• the temptation to control on the performance of work
  • the conditioning in the performance of tasks
  • the lack of trust on guaranteed positivities

A framework of answers to be considered is also the question on the degree of knowledge and on the modes of operation of the most popular wearable and non-wearable technologies, consistently uniform responses between employers and RLS, which confirmed a low-medium level of knowledge.

In this regard, theEuropean Agreement on Digitalisationthrough which the European social partners undertook to try to:

  • maximising benefits digitisation
  • minimise disadvantages
  • outline a method for understanding the effects of digitisation
  • fostering trust towards the potential of digitisation

technological innovations

It is therefore now a question of 'managing change' in the new world of work characterised by green, digital and demographic transitions. An important contribution in this regard is provided by the document prepared for the European Agency for Safety and Health at Work Campaignin which there is an ongoing research project entitled 'OSH and digitisation overview 2020-2023'whose aim is to provide workplaces with information on the potential effects of digitisation on occupational health and safety, pointing out the advantages and dangers of introducing intelligent digital systems into the production process.

Assessments of such technologies cannot be limited to the certifications provided by manufacturers, but must also include the carrying out further device observations in the context of usetaking into account the effects they may have on the work for which they are used.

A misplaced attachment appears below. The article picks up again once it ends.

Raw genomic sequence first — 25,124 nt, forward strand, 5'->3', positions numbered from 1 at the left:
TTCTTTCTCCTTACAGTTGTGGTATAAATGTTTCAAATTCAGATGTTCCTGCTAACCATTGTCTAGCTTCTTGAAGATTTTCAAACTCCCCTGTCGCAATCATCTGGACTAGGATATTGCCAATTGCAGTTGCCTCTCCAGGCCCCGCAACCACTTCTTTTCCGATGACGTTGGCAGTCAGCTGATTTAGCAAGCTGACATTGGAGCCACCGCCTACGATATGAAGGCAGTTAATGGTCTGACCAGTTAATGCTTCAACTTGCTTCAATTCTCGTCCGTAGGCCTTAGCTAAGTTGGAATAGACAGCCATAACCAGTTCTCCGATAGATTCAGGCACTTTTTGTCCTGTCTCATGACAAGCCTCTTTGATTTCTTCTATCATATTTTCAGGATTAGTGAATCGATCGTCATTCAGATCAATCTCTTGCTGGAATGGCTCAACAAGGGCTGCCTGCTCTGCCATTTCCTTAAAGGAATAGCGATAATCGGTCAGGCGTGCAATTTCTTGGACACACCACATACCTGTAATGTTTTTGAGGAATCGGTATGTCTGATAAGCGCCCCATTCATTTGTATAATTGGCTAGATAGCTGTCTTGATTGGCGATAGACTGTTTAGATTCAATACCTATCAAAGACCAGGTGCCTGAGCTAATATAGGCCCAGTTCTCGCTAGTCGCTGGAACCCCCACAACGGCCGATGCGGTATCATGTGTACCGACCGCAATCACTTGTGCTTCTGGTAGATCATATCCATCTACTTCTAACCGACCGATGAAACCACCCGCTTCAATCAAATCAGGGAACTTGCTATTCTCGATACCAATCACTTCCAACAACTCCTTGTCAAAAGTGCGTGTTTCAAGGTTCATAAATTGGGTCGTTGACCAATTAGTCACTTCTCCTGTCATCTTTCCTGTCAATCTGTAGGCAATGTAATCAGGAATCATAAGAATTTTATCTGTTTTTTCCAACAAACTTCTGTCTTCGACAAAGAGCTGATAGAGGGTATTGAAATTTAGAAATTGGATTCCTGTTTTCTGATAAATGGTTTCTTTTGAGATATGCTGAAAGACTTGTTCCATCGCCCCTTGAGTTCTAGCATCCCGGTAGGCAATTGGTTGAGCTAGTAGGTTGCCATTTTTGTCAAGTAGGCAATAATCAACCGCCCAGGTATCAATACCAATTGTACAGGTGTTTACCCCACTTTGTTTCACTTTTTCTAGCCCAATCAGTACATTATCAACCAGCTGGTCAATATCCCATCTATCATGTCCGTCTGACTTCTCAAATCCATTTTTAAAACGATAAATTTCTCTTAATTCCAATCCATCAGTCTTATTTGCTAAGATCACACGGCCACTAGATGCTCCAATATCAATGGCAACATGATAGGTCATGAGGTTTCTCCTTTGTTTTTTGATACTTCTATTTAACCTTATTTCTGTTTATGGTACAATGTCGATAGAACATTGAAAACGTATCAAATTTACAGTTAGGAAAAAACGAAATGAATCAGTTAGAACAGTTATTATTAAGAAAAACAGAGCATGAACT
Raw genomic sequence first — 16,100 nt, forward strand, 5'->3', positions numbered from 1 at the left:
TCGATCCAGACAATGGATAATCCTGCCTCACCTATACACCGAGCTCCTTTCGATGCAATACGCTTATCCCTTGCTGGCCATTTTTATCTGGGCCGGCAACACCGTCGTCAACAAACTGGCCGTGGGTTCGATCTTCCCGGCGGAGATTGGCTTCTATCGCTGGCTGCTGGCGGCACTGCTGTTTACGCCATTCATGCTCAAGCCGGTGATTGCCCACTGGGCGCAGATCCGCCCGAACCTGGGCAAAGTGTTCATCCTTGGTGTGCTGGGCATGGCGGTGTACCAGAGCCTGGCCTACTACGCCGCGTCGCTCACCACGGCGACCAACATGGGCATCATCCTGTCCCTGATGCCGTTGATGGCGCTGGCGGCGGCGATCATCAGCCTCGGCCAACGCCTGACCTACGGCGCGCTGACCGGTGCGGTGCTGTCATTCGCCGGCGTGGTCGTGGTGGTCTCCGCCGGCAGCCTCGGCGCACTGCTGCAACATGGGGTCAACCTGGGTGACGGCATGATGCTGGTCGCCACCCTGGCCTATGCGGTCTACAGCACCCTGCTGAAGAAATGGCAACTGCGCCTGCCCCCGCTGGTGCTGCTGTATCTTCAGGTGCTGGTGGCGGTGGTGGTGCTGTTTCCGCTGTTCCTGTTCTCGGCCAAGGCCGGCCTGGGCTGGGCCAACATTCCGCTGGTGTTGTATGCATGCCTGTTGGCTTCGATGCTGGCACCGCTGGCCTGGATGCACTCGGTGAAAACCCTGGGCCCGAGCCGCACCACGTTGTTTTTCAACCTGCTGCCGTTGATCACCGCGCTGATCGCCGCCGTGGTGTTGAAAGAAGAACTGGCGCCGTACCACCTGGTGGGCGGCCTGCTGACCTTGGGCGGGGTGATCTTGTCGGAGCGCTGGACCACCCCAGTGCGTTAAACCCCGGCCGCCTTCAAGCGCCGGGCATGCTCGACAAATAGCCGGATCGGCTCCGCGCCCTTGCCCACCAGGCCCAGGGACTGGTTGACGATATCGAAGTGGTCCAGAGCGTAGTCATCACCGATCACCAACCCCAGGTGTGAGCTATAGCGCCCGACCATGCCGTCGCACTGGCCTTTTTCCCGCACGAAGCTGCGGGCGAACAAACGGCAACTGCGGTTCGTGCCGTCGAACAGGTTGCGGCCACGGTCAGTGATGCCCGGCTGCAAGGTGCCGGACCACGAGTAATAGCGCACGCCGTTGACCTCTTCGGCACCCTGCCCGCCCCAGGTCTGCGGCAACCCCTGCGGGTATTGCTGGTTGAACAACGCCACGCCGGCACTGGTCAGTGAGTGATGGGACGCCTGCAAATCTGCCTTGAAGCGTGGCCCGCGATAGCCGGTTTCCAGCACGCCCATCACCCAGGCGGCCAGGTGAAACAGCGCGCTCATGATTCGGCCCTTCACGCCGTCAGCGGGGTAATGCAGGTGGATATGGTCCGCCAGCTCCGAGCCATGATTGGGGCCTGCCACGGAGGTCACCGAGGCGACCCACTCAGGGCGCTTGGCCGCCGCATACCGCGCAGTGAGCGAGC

Following these innovations, it becomes necessary to formulate some cardinal rules. In the field of occupational health and safety, a number of them have been identified since the 1970s, contained in the Workers' Statute. Today it is still this text, albeit more than fifty years old, that we must look to for rules related to technological and digital innovations in the workplace, particularly in favour of the prevention of operators.

However, in light of the technological-digital modernisation of the constantly and rapidly changing labour market, there is a need for workers' organisations to be called upon to acquire specific knowledge about the innovative tools available to them, and about the implications and effects that a possible installation could have.

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In conclusion, the technology and the science have always moved with the times and accelerated the processes of modernisation and evolution, but often failing to find harmony and approval.

What's new in Industry 5.0 consists of preserving and strengthening the human-centred evolved version, following the necessary ability to seize the opportunities that the digital transition offers and will offer, trying to break down the barriers that have been created in the relationship between users and innovations.

"Managing change in favour of continuous improvement, starting with prevention, must therefore represent the correct approach.